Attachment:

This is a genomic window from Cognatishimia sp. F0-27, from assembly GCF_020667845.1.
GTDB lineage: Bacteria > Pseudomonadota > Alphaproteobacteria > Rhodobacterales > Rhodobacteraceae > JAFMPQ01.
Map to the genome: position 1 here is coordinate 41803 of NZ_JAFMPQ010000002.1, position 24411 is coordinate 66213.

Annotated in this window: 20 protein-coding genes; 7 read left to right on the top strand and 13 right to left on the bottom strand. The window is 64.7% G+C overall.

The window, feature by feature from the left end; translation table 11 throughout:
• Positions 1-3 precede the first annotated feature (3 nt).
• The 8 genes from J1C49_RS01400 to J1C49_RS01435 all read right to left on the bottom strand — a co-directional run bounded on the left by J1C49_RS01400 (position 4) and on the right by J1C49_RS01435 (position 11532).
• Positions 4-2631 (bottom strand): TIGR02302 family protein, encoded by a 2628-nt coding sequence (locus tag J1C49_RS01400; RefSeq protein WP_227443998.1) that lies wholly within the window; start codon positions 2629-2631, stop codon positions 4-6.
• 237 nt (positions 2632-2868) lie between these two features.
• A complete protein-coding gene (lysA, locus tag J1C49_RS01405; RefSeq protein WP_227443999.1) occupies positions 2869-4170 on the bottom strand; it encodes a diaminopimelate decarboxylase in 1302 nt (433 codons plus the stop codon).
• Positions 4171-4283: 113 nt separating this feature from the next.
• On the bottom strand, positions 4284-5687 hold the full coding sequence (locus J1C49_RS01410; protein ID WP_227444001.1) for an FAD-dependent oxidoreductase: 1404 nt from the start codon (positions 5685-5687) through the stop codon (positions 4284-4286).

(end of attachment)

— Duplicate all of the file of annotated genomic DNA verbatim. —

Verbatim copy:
This is a genomic window from Cognatishimia sp. F0-27, from assembly GCF_020667845.1.
GTDB lineage: Bacteria > Pseudomonadota > Alphaproteobacteria > Rhodobacterales > Rhodobacteraceae > JAFMPQ01.
Map to the genome: position 1 here is coordinate 41803 of NZ_JAFMPQ010000002.1, position 24411 is coordinate 66213.

Annotated in this window: 20 protein-coding genes; 7 read left to right on the top strand and 13 right to left on the bottom strand. The window is 64.7% G+C overall.

The window, feature by feature from the left end; translation table 11 throughout:
• Positions 1-3 precede the first annotated feature (3 nt).
• The 8 genes from J1C49_RS01400 to J1C49_RS01435 all read right to left on the bottom strand — a co-directional run bounded on the left by J1C49_RS01400 (position 4) and on the right by J1C49_RS01435 (position 11532).
• Positions 4-2631 (bottom strand): TIGR02302 family protein, encoded by a 2628-nt coding sequence (locus tag J1C49_RS01400; RefSeq protein WP_227443998.1) that lies wholly within the window; start codon positions 2629-2631, stop codon positions 4-6.
• 237 nt (positions 2632-2868) lie between these two features.
• A complete protein-coding gene (lysA, locus tag J1C49_RS01405; RefSeq protein WP_227443999.1) occupies positions 2869-4170 on the bottom strand; it encodes a diaminopimelate decarboxylase in 1302 nt (433 codons plus the stop codon).
• Positions 4171-4283: 113 nt separating this feature from the next.
• On the bottom strand, positions 4284-5687 hold the full coding sequence (locus J1C49_RS01410; protein ID WP_227444001.1) for an FAD-dependent oxidoreductase: 1404 nt from the start codon (positions 5685-5687) through the stop codon (positions 4284-4286).